In order to turn highly automated and autonomous driving into a broad scenario suitable for everyday use, car manufacturers and equipment suppliers still have to make considerable efforts, especially in vehicle safety. This was emphasized by experts on Thursday at the online conference “SOS Secure Our Streets” organized by the non-profit Automotive Security Research Group, which is dedicated to promoting and developing security solutions for the automotive industry.
“Radical changes with significant investments”
In principle, the industry must redundantly create the entire complex IT system that makes up a robot car with detection functions such as cameras, radar and lidar, explained Cristian Ion, who is responsible for the IT security company Cymotive, founded in 2016 by Volkswagen and Israeli security experts engineering is responsible. A considerable increase in computing and communication capacities is necessary in order to enable “high throughput of cryptographically authenticated data”.
It is just as necessary to guarantee external data quality and ensure secure fleet operations centers and secure development and operational processes, explained Ion. “All of these areas represent a serious challenge in their own right.” Taken together, making the dream of the self-driving car a reality required “a radical change in architecture with significant investment.”
Dangers – also through “Tiktok Challenges”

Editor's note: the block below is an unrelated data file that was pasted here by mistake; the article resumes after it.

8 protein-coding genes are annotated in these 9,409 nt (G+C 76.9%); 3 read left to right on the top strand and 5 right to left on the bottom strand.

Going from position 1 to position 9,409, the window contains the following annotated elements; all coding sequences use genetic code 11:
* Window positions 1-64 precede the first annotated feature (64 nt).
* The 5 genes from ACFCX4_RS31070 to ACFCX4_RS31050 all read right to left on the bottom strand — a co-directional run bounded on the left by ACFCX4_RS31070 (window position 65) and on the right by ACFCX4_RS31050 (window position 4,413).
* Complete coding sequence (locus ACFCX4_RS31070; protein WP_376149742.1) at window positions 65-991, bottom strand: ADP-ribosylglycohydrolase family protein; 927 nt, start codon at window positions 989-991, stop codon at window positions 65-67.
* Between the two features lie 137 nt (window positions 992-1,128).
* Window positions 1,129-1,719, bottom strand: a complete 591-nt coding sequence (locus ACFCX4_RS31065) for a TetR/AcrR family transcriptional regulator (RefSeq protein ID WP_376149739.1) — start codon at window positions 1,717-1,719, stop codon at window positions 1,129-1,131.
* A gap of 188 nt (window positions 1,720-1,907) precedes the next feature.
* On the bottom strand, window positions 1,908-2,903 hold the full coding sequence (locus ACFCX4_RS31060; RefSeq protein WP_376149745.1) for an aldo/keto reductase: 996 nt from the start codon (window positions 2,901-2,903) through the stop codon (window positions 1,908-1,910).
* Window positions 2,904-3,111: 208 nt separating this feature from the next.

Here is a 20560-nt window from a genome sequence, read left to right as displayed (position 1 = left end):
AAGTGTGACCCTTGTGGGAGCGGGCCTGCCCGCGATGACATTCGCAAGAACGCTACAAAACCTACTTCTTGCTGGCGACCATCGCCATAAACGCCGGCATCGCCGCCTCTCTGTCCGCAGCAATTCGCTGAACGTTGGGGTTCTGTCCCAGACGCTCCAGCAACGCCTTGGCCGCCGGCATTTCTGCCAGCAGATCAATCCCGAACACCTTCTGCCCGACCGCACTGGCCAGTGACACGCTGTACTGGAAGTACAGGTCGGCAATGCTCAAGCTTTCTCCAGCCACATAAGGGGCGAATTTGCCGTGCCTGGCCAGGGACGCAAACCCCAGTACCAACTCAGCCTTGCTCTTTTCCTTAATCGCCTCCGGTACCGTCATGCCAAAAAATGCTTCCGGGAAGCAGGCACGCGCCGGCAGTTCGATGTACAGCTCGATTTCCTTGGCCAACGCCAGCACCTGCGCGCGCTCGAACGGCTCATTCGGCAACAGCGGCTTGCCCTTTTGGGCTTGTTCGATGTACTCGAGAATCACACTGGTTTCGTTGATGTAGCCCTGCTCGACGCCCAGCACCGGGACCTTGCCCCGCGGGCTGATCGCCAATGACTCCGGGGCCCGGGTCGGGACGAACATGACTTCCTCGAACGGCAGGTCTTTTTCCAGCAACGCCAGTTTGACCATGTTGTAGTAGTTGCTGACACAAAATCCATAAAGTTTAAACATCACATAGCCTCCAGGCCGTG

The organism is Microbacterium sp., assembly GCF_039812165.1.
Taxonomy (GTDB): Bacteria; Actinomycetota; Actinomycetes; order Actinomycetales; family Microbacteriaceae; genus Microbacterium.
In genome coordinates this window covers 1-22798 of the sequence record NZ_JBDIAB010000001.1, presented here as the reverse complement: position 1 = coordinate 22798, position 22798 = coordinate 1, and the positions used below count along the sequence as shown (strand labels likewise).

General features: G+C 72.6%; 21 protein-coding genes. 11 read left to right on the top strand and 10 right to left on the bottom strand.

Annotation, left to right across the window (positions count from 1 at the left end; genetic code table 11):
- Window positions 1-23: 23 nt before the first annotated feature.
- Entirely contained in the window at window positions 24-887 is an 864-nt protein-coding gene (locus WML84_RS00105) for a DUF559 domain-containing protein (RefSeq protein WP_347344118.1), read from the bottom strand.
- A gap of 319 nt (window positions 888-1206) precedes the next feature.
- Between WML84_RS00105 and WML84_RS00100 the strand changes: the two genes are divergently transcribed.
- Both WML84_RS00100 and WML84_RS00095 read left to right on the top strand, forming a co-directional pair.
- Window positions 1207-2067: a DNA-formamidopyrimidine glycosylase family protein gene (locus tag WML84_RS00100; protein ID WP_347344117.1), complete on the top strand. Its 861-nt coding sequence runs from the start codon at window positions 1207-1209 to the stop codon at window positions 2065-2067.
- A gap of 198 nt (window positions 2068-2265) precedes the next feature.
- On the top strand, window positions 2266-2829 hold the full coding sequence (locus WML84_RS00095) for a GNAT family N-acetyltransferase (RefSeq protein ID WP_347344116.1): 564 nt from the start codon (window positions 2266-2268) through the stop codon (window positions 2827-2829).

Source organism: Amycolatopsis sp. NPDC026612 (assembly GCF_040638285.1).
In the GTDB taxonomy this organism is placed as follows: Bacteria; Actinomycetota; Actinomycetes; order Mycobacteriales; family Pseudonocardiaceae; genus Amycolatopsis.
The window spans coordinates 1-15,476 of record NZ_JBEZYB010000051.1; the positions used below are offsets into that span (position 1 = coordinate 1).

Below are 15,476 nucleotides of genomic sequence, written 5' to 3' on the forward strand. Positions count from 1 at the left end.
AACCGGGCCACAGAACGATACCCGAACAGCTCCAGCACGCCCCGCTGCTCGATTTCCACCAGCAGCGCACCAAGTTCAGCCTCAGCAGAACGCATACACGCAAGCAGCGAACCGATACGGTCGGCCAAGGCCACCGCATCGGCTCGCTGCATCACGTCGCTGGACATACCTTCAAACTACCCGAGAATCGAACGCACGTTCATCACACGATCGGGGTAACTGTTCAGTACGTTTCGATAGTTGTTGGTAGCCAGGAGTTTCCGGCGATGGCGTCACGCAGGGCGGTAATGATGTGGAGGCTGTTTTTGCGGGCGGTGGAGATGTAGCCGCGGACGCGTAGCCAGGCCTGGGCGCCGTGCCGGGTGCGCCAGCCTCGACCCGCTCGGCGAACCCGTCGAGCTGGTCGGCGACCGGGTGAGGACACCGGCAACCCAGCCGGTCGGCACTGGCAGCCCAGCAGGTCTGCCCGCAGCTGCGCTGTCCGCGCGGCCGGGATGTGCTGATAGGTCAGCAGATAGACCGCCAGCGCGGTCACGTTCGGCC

The industry shouldn’t just count on the hacker next door, the expert warned. Rather, the profile of the attackers must include “Tiktok challenges” as well as “naval sabotage, political activism and national actors”. The previous categories for claims no longer applied if, at a speed of 130 km/h, there was only a few seconds in an emergency for the vehicle to be taken over by a person or for the vehicle to be pulled out of traffic in a controlled manner.
According to Ion, there are also cracking nuts such as jamming radar or communication functions, reading out manipulated QR codes or precise location. The artificial intelligence (AI) systems used have also not yet proven to be secure and robust. All difficulties, such as the authentic and correct analysis of data that would also come from other connected vehicles and the infrastructure, would have to be solved in real time. The most recent taxi traffic jam in Moscow after a hack by the dispatching company and an hour-long blockade in San Francisco by self-driving cruise cars gave an idea of the disaster that threatened the fleet operation.
Traditional security approach not practical
“Some suggest a secure remote control,” the technician referred to a potential handle. The inclusion of appropriate tele-operators is required by law in this country. However, this requires secure operating centers with protected remote control processes and a robust service ecosystem, emphasized Ion. The integrity of the software supply chain must also be guaranteed.
Tao Zhang, who heads a working group for transformative networks at the US standardization institute NIST (National Institute of Standards and Technology), also does not consider the traditional security approach for autonomous vehicles to be practicable. For example, not every engine control and other IT unit in a car can be shielded with a firewall. The method of switching off, cleaning and restarting an attacked system doesn’t work with moving subsets either. Software updates alone are also insufficient, but car hardware can only be replaced in individual cases. Not to mention privacy issues.